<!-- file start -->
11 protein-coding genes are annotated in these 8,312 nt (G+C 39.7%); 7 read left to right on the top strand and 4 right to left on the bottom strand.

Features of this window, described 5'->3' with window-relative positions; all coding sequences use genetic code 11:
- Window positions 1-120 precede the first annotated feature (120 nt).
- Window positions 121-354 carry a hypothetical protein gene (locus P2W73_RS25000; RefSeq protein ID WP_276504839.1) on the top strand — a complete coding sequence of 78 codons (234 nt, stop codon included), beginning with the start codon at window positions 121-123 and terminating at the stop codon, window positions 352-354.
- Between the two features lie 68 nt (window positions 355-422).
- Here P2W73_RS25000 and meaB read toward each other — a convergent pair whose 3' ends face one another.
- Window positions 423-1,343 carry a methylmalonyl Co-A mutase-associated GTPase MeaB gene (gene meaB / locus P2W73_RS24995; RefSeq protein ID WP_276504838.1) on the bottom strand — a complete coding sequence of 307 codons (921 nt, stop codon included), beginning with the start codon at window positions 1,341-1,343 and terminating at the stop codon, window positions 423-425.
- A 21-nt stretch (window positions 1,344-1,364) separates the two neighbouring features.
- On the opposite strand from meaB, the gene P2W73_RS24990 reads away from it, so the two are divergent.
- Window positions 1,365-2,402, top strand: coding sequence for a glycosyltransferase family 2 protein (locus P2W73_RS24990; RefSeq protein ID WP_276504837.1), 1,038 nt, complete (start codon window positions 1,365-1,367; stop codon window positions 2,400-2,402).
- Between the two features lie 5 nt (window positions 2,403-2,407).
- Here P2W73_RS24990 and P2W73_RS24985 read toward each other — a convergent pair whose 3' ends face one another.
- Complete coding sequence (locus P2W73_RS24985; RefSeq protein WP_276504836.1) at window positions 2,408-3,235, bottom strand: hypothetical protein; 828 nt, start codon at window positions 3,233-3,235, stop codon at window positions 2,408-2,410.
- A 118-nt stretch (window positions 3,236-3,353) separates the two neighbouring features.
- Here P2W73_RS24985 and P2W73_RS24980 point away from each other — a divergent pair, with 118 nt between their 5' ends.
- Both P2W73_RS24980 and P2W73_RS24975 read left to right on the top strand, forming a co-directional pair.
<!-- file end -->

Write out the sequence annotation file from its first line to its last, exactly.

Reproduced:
11 protein-coding genes are annotated in these 8,312 nt (G+C 39.7%); 7 read left to right on the top strand and 4 right to left on the bottom strand.

Features of this window, described 5'->3' with window-relative positions; all coding sequences use genetic code 11:
- Window positions 1-120 precede the first annotated feature (120 nt).
- Window positions 121-354 carry a hypothetical protein gene (locus P2W73_RS25000; RefSeq protein ID WP_276504839.1) on the top strand — a complete coding sequence of 78 codons (234 nt, stop codon included), beginning with the start codon at window positions 121-123 and terminating at the stop codon, window positions 352-354.
- Between the two features lie 68 nt (window positions 355-422).
- Here P2W73_RS25000 and meaB read toward each other — a convergent pair whose 3' ends face one another.
- Window positions 423-1,343 carry a methylmalonyl Co-A mutase-associated GTPase MeaB gene (gene meaB / locus P2W73_RS24995; RefSeq protein ID WP_276504838.1) on the bottom strand — a complete coding sequence of 307 codons (921 nt, stop codon included), beginning with the start codon at window positions 1,341-1,343 and terminating at the stop codon, window positions 423-425.
- A 21-nt stretch (window positions 1,344-1,364) separates the two neighbouring features.
- On the opposite strand from meaB, the gene P2W73_RS24990 reads away from it, so the two are divergent.
- Window positions 1,365-2,402, top strand: coding sequence for a glycosyltransferase family 2 protein (locus P2W73_RS24990; RefSeq protein ID WP_276504837.1), 1,038 nt, complete (start codon window positions 1,365-1,367; stop codon window positions 2,400-2,402).
- Between the two features lie 5 nt (window positions 2,403-2,407).
- Here P2W73_RS24990 and P2W73_RS24985 read toward each other — a convergent pair whose 3' ends face one another.
- Complete coding sequence (locus P2W73_RS24985; RefSeq protein WP_276504836.1) at window positions 2,408-3,235, bottom strand: hypothetical protein; 828 nt, start codon at window positions 3,233-3,235, stop codon at window positions 2,408-2,410.
- A 118-nt stretch (window positions 3,236-3,353) separates the two neighbouring features.
- Here P2W73_RS24985 and P2W73_RS24980 point away from each other — a divergent pair, with 118 nt between their 5' ends.
- Both P2W73_RS24980 and P2W73_RS24975 read left to right on the top strand, forming a co-directional pair.